Discover the multi-faceted beauty of Indonesia. Here we present the destination to add to your itinerary. (Words & Images by Tommy Schultz)
Bunaken National Marine Park is a marine reserve – just off the northern tip of Sulawesi in eastern Indonesia – extending over 890km2. Tommy Schultz goes in search of its many underwater treasures, including a sea serpent that hasn’t been sighted for 40 years.
Pak Patriot, a Siladen villager, describes the ‘mythic’ creature as having the “head of a horse and the body of a snake”, and measuring more than 5m. Local fishermen from Siladen first noticed the mysterious creature gliding through the beautiful coral garden beside the island’s western coast in the fading light of late afternoon.
Pak Patriot says he was just a boy when he first glimpsed the aquatic equineserpent, but even today he remembers that evening on the beach. Oddly, after almost four decades the Siladen villagers haven’t seen another of its kind.
It might seem impossible that such creatures could remain hidden from a community where children are exposed to rare and exotic marine animals from the day they are born – until you consider the geography of Siladen.
Located on the edge of the Marine Park, the waters around the island plunge to 1,566m – more than enough briny deep to hide an encyclopaedia’s worth of exotic creatures that spend an entire lifetime without ever seeing the sun. And with new species of marine animals being discovered as recently as 2008, it’s easier to see how a ‘sea serpent’ might go undiscovered for decades. Only 3% of Bunaken National Marine Park reserve is terrestrial, including Bunaken Island, and the islands of Manado Tua, Mantehage, Nain and Siladen.
Bunaken’s explosion of marine biodiversity makes it a top destination, not only for marine scientists but also for scuba divers in search of the trip of a lifetime. With more than 90 species of fish and 390 species of coral, even the most salty reef veteran is sure to catch a glimpse of something they’ve never seen before.
“Bunaken is a like a miniature representation of the entire Coral Triangle,” observes Dr Lida Pet Soede, the Director of the World Wildlife Fund for Nature’s Coral Triangle Programme – an international conservation effort that spans the spectacularly diverse seascapes of Indonesia, Malaysia, Papua New Guinea, the Philippines, the Solomon Islands and Timor-Leste.
“You have every environment from shallow-water mangrove forests and 25–50m vertical coral reef walls to the deep sea trench where it’s possible to see very large animals underwater,” Soede adds.
That’s why I’m scanning the cobalt-blue panorama of the deep trench beside the spectacular coral wall at Alung Banua – you never know what you might see swimming by in the open water in a place like this. Just last night I heard tales of orca sightings in Bunaken from Daniele Marianelli, the man behind the Siladen Resort & Spa, a scuba diver-friendly collection of tasteful bungalows that’s rated one of the best resorts in the park. In between sips of fresh mango juice by the pool, Marianelli also tells me of recent whale shark and sperm whale sightings.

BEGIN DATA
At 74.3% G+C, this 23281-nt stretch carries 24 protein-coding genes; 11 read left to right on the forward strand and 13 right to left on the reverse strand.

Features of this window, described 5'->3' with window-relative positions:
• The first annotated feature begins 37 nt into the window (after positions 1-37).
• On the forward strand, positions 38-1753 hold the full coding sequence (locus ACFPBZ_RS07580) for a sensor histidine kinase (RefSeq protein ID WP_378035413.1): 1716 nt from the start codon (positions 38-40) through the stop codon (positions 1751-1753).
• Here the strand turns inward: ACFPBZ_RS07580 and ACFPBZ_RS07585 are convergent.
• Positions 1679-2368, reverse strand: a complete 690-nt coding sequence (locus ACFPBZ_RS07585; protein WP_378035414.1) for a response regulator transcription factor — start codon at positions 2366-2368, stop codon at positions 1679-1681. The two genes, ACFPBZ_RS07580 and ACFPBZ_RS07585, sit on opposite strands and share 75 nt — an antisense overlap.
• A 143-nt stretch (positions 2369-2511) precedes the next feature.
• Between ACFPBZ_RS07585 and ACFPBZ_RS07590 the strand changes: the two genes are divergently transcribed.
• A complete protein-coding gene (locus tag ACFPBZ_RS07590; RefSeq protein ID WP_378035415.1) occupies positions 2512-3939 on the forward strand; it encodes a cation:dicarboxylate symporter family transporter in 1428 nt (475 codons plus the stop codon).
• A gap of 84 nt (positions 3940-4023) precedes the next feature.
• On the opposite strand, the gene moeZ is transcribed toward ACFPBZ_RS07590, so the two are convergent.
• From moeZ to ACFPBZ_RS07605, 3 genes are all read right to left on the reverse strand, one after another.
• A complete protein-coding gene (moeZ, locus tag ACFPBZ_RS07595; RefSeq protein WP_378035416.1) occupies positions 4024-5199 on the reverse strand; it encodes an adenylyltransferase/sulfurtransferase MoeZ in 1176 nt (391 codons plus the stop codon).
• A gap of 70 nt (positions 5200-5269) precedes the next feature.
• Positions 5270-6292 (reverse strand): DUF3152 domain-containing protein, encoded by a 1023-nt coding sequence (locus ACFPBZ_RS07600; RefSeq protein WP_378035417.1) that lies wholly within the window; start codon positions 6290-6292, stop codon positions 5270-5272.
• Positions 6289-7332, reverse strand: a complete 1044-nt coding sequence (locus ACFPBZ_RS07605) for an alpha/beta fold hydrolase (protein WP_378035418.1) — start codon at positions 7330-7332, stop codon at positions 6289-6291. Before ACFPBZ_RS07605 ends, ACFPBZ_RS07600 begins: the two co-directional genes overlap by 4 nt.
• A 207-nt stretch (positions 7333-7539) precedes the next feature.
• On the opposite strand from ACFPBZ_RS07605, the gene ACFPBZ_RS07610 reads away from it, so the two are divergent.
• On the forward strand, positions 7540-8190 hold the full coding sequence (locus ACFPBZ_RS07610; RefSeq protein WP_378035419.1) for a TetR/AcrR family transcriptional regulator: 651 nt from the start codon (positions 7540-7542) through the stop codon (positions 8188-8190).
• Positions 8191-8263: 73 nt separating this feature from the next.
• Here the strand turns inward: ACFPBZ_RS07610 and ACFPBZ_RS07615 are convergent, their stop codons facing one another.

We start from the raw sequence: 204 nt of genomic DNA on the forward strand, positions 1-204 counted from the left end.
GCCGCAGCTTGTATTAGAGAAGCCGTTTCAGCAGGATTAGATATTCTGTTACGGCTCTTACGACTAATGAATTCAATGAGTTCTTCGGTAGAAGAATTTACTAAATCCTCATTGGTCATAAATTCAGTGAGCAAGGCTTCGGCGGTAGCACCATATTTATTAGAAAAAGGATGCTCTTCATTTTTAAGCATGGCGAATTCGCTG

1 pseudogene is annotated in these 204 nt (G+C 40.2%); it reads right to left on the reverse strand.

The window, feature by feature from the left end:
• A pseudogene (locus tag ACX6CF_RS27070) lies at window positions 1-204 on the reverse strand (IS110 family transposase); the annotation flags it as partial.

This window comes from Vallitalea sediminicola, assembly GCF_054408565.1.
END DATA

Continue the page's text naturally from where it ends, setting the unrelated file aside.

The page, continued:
The macro photo geek in me is excited to see smaller creatures like the extremely rare blue-ringed octopus, but nothing captures the imagination of my inner Jacques Cousteau like being dwarfed by the eclipsing shadow of a passing whale shark.
Ten minutes into this dive and we’ve already seen an endangered hawksbill sea turtle, a whole circus of clownfish, and a porcelain-coloured crab freckled with brown spots living within the protective tentacles of an anemone. My camera’s memory card is filling up fast, but I’m still staring optimistically out into the blue abyss for a glimpse of something huge.
After an hour, the needle on my tank’s pressure gauge is dropping and it’s time to surface. My guide Delly signals me to pause 3m below the surface for a safety stop. A school of fish flutters past, shimmering in the silver light beams angling through the surface.
Back on the boat, two French divers from our group are excitedly showing off the photos on their digital camera.
“Did you see it?” they ask.
“See what?” I ask, already suspecting my inner Jacques Cousteau might be getting rusty
“Whale shark!” they shout, with huge smiles on their faces. The unmistakable silhouette of planet Earth’s largest fish lights up the camera’s LCD screen.
Missing the whale shark is definitely a setback. But I still have another few days here and every dive is like an underwater lottery ticket to spot something amazing.
An hour later, we’re in the water again. This time it’s Depan Kampung, a dive site located at the north end of Bunaken Island.
A shallow coral garden with a circus of darting parrotfish, fluttering damselfish and brilliant coral colonies abruptly gives way to an underwater cliff that plunges as far as I can see.
I have a brief moment of vertigo as the current sweeps me over the precipice. Once again, I’m scanning the blue horizon for a glimpse of Bunaken’s undersea magic – imagining Pak Patriot’s legendary sea serpent.
The afternoon sun sparkles through the infinite seascape when I spot a green sea turtle gliding near the surface on its pectoral wings. With a few kicks of my scuba fins, I’m out into open water, swimming alongside.
The turtle’s sharp eyes take in the awkward stranger struggling to keep up. After a few minutes alone with this graceful animal, I stop swimming, snapping a farewell photo with my camera as an old soul of the sea dissolves into the deep. (Credit to : Colours the magazine of Garuda Indonesia)
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